in the last seven days, biden has held 16 events, mostly in rural areas. >> i need your help. thank you, thank you, thank you. >> reporter: a confident biden also taking emboldened swipes at his rivals, questioning voter enthusiasm for senator elizabeth warren and telling reporters mayor pete buttigieg stole his health care plan. biden also engaging in a heated back-and-forth with an iowa voter who said the former vice president was too old and accused him of sending his son to go work for a ukrainian gas company. >> you're a damn liar, man. that's not true. >> reporter: meantime his campaign launched a scathing video targeting president trump saying the world is laughing at him. >> several world leaders mock ig president trump. >> reporter: even as biden makes the case the democratic party isn't as far left as congresswoman alexandria ocasio-cortez, telling axios -- >> she's a bright, wonderful person. but where's the party? come on, man.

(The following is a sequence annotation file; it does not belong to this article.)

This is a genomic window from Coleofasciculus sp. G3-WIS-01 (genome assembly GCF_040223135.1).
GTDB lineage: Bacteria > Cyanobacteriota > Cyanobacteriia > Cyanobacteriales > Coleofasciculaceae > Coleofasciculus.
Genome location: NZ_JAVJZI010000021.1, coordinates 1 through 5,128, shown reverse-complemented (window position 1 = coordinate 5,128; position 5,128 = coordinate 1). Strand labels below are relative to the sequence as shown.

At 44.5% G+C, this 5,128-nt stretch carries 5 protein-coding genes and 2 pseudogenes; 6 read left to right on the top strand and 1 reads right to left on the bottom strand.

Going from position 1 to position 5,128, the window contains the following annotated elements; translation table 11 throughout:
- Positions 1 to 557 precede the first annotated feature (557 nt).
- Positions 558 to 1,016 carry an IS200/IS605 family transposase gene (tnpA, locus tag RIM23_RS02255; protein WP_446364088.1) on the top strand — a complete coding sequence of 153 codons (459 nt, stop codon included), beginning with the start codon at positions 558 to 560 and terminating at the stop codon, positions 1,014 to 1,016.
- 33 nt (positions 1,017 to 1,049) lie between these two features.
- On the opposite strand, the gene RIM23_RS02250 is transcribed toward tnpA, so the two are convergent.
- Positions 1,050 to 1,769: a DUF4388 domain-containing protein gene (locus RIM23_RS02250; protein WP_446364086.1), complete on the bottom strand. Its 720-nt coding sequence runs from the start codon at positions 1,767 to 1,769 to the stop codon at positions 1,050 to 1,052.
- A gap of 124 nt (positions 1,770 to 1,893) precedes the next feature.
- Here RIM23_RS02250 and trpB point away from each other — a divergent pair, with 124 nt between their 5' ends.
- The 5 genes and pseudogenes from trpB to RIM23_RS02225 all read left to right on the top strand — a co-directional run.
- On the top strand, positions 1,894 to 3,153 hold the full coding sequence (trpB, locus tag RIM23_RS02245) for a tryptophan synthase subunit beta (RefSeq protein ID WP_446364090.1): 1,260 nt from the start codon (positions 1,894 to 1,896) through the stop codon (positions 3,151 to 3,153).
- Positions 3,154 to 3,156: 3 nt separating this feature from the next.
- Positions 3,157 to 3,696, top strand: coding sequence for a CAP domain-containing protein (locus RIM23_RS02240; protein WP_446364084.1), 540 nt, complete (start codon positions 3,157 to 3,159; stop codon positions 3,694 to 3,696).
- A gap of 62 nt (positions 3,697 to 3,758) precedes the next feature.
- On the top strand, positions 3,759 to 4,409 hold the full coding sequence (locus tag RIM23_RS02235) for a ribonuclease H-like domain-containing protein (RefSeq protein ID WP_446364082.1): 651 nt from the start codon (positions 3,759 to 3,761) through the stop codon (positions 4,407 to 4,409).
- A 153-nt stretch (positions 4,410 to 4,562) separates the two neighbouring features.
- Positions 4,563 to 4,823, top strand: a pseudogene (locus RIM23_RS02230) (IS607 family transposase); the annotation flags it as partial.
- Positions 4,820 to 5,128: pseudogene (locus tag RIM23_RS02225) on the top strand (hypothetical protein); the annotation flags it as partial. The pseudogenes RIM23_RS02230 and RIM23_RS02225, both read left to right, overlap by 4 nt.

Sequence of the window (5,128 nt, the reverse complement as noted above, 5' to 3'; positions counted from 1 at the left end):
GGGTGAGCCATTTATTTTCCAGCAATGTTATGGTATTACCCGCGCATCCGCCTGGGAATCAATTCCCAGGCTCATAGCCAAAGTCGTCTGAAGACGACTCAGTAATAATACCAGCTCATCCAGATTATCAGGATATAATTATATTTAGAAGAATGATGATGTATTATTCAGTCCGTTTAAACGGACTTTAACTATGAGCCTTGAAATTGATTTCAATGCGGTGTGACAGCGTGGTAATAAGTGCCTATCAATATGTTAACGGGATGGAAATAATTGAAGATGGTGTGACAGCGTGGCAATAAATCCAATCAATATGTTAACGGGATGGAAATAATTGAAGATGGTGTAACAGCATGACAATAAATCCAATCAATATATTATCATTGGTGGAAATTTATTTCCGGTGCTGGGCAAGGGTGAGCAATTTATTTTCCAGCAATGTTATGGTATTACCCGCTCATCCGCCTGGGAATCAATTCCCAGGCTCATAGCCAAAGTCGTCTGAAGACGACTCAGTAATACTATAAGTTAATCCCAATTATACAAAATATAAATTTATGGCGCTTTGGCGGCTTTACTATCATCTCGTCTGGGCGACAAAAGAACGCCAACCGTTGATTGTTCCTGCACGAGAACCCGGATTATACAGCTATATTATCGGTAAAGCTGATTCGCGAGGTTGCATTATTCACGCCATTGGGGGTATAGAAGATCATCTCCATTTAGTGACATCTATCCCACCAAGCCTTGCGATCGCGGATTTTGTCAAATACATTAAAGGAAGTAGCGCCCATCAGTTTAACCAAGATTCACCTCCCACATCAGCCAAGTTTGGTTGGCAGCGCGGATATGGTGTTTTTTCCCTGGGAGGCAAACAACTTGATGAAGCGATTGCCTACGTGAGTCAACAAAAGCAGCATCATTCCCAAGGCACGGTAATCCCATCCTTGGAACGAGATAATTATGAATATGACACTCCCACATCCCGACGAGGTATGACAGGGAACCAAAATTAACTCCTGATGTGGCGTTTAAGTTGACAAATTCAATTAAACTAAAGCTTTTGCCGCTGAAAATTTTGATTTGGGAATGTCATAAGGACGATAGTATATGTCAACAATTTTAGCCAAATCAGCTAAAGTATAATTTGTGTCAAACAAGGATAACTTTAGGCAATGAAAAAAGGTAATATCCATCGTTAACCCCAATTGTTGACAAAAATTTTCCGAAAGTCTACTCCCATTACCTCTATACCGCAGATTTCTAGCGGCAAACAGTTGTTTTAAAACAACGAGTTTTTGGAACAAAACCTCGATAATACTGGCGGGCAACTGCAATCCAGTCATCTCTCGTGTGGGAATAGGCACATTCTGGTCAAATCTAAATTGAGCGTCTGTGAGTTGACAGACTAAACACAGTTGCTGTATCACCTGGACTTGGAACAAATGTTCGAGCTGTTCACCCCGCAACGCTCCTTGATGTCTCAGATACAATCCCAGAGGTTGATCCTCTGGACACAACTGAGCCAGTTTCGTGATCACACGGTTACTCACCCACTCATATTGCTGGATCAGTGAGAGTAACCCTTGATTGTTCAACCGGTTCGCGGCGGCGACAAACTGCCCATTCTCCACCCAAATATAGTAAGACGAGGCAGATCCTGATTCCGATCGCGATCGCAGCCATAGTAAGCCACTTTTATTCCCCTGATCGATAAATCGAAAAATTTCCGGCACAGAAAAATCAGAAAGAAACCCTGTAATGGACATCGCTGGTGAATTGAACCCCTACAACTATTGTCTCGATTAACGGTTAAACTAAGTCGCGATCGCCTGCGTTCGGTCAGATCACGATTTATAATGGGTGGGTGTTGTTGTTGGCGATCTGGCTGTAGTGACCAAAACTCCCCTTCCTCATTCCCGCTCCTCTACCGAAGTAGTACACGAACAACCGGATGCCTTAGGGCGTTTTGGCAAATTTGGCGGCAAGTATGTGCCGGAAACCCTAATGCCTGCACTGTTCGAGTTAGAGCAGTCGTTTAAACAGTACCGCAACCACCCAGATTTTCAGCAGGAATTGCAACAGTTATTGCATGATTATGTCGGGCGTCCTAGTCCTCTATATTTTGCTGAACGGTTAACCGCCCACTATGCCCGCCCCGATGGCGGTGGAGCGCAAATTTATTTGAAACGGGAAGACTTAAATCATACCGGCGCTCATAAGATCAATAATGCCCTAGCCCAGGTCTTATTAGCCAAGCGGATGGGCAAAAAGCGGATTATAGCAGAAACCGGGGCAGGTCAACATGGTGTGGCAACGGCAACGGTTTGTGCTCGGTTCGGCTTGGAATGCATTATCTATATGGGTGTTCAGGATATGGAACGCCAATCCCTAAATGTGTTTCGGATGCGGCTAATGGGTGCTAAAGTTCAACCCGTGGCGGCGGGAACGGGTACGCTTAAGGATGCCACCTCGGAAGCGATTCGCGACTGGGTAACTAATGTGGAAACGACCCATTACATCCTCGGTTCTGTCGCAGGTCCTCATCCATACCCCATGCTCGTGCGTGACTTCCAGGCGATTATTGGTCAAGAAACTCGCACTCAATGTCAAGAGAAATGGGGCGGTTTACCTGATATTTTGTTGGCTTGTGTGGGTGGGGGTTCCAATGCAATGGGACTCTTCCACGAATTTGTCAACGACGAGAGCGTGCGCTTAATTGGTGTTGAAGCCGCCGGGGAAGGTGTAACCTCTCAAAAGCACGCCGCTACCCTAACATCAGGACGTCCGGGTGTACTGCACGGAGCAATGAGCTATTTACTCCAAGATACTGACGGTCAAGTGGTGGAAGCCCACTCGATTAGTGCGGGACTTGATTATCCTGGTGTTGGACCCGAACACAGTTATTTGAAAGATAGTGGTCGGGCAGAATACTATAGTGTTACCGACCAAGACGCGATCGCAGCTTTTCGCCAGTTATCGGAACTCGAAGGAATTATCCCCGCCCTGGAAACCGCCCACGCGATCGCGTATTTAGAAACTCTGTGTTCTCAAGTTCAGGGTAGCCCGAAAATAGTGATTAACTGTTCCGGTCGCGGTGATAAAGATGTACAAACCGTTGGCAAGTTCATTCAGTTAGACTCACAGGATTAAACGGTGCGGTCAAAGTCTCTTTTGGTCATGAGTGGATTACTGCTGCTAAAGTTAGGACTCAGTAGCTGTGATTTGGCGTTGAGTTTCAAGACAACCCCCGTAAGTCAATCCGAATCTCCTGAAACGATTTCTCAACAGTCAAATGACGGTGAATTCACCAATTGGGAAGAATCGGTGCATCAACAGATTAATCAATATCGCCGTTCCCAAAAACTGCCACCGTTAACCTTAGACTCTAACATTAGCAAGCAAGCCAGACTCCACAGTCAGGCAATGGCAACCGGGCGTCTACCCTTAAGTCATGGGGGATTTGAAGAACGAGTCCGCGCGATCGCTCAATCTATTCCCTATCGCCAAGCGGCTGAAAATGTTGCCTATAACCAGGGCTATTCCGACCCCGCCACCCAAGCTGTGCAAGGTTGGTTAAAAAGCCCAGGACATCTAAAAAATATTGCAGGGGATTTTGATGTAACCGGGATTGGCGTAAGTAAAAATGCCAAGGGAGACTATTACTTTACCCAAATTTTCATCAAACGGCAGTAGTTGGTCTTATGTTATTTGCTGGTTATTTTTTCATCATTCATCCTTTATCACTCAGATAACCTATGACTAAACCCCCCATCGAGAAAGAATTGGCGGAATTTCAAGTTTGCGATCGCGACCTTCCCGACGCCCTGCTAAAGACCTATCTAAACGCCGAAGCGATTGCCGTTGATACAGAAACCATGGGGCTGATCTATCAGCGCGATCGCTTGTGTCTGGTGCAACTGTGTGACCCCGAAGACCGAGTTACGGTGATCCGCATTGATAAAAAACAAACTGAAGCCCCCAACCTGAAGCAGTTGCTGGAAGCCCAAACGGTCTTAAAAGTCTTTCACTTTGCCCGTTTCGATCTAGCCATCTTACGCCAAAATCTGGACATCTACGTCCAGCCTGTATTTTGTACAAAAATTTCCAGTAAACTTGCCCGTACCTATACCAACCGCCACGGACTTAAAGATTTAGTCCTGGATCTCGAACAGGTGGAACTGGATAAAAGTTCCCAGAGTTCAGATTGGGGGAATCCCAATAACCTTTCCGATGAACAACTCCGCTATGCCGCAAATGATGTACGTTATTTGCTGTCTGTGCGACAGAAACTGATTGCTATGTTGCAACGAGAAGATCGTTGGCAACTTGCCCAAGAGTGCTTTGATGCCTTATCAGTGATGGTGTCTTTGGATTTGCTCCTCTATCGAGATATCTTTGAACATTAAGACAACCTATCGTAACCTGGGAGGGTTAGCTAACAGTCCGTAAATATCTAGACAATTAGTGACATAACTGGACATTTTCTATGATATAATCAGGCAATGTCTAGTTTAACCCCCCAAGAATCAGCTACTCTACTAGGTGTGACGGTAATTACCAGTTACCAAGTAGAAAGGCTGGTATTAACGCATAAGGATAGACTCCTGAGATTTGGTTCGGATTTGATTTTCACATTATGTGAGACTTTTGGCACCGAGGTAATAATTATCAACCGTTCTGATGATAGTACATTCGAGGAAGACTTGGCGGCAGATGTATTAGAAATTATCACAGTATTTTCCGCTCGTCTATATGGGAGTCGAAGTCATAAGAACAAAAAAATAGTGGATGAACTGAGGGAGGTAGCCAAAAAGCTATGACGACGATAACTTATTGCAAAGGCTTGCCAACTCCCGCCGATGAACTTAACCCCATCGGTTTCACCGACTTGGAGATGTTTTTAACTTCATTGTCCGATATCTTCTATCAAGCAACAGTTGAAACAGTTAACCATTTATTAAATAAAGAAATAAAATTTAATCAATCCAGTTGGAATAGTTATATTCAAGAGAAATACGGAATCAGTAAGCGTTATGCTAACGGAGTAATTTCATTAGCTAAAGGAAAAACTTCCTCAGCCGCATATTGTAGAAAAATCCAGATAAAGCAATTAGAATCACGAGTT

>> reporter: a super pac supporting biden painted him as a long-time progressive, highlighting his early support of issues like same-sex marriage. >> the right to marry who you choose. the right to live free from the threat of violence and fear. these are basic fundamental, universal human rights. >> reporter: there's a group of voters here in iowa who say that beating president trump is their top priority, but they don't support joe biden. those are voters the biden campaign sees as persuadable in these final weeks leading up to the iowa caucuses. that message that you just heard across that piece there, what they have been talking to iowans about all week was directly aimed at them, fred, at those voters who want to beat donald trump. the biden campaign trying to get their message across that biden is uniquely qualified to be that person and that he's ready to lead on day one. all right, jessica.